The warming sun and the gentle breezes of Spring always turn my thoughts to Geoffrey Chaucer. The opening lines of his beloved poem, The Canterbury Tales, the words and sound of the words, are music to me:
Whan that Aprille with his shoures soote, The droghte of March hath perced to the roote, And bathed every veyne in swich licóu Of which vertú engendred is the flour;
Chaucer, who lived in the late 1300s, was the first significant poet of the English language.… Continue reading
After a long, wet winter, spring’s light and warmth are a welcome relief. But, for me, it’s also a mixed blessing. A stirring time of year when the earth’s renewal is no longer a mere promise but something tangible.
There’s a different cast of light now. That patina of green you see around the trees and brush is a sign that the sap is stirring, that the weather is warming.… Continue reading
A gale blew through Boundary Pass on Monday. It was a powerful storm that seemed lightweight initially but eventually packed a mean punch. The power went off around bedtime, branches fell on the roof. We huddled in bed as the storm raged outside, driving swarms of logs, smashing them into the rocks at the base of our cliff.… Continue reading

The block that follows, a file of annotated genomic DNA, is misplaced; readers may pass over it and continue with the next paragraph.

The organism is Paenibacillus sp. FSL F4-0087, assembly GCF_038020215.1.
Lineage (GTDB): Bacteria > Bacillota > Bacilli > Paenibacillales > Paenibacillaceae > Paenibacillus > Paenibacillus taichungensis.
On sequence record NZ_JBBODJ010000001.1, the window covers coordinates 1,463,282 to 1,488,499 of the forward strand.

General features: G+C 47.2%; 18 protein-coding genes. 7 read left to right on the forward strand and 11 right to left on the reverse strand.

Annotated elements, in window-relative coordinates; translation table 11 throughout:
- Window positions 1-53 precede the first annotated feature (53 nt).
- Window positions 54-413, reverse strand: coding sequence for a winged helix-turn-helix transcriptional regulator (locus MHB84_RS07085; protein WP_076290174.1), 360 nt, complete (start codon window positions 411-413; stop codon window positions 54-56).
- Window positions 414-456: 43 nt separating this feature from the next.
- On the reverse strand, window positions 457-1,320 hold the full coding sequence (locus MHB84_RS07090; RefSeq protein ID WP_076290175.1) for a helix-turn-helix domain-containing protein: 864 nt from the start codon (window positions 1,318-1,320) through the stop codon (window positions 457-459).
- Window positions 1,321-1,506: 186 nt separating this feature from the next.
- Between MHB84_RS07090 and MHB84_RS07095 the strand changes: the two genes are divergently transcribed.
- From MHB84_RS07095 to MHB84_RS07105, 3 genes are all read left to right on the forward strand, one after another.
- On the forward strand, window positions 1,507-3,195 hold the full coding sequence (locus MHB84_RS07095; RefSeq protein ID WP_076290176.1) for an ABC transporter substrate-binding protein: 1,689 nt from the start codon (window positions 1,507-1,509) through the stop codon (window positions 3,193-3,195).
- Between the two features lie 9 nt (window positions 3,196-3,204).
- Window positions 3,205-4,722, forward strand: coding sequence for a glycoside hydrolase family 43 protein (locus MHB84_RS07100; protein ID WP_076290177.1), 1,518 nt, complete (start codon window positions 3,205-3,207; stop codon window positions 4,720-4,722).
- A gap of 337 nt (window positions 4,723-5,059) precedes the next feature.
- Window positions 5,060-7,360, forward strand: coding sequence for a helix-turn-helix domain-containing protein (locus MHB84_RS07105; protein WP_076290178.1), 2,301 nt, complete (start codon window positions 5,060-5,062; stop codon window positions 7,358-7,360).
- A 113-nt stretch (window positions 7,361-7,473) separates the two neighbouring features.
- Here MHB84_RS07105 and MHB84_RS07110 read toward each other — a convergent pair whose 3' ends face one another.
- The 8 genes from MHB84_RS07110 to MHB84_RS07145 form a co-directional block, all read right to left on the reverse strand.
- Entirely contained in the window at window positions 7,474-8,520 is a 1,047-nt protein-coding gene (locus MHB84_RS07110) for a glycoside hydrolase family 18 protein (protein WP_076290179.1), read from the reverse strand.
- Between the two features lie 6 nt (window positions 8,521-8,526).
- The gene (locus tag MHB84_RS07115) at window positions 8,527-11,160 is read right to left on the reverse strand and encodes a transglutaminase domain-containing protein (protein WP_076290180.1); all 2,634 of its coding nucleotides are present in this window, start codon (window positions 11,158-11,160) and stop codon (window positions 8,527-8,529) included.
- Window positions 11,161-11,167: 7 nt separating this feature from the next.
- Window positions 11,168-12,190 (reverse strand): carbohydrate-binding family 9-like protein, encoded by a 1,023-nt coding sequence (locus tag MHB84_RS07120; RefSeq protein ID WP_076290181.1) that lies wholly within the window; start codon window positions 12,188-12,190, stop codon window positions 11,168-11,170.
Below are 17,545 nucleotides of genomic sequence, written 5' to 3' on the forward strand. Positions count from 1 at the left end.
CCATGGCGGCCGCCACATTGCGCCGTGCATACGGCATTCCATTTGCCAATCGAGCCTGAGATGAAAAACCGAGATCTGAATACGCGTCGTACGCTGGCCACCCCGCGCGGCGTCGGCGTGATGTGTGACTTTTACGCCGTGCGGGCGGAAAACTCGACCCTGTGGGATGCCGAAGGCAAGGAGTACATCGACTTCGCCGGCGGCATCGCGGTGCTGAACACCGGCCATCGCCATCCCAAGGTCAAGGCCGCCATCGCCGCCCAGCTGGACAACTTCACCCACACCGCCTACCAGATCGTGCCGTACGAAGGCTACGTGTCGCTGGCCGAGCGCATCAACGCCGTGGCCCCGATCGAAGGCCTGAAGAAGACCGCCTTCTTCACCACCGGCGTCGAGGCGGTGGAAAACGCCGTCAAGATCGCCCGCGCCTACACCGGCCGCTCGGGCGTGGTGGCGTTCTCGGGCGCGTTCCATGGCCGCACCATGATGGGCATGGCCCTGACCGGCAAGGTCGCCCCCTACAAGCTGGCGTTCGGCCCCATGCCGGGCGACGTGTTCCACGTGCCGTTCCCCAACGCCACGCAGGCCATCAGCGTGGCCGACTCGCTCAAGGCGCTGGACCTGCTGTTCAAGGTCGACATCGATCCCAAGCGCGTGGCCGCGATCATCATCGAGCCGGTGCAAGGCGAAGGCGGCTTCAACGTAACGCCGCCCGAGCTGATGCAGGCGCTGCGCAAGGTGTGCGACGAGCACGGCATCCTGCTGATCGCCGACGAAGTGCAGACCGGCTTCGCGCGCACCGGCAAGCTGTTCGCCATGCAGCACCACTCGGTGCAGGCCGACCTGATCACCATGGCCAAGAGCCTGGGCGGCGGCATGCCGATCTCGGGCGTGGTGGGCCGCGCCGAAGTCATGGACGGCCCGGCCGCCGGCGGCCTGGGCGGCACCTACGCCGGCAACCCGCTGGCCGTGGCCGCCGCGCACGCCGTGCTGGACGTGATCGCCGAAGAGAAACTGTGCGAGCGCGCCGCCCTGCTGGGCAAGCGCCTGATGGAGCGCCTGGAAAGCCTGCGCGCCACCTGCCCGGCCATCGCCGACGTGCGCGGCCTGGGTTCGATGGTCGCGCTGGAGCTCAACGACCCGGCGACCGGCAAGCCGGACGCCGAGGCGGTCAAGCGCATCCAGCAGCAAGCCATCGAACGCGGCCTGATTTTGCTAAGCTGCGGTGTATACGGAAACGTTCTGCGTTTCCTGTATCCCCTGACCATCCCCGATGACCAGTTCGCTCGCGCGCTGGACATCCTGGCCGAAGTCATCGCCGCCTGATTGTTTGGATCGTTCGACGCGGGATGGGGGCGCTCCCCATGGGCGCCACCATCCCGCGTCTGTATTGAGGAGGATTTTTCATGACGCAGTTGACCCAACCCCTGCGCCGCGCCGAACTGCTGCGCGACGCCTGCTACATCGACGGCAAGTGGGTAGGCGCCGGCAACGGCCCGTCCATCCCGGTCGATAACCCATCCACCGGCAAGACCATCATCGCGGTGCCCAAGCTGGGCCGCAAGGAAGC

It’s interesting how a childhood experience can signify something entirely different decades later.
Perhaps your memory of a happy time turns out to be unsettling in later years. Or, as in this case, a frightening afternoon as a child turns out to be something wondrous and formative much later in life.
This happened to me on a snowy winter’s day, a Sunday in 1963, in West Vancouver.… Continue reading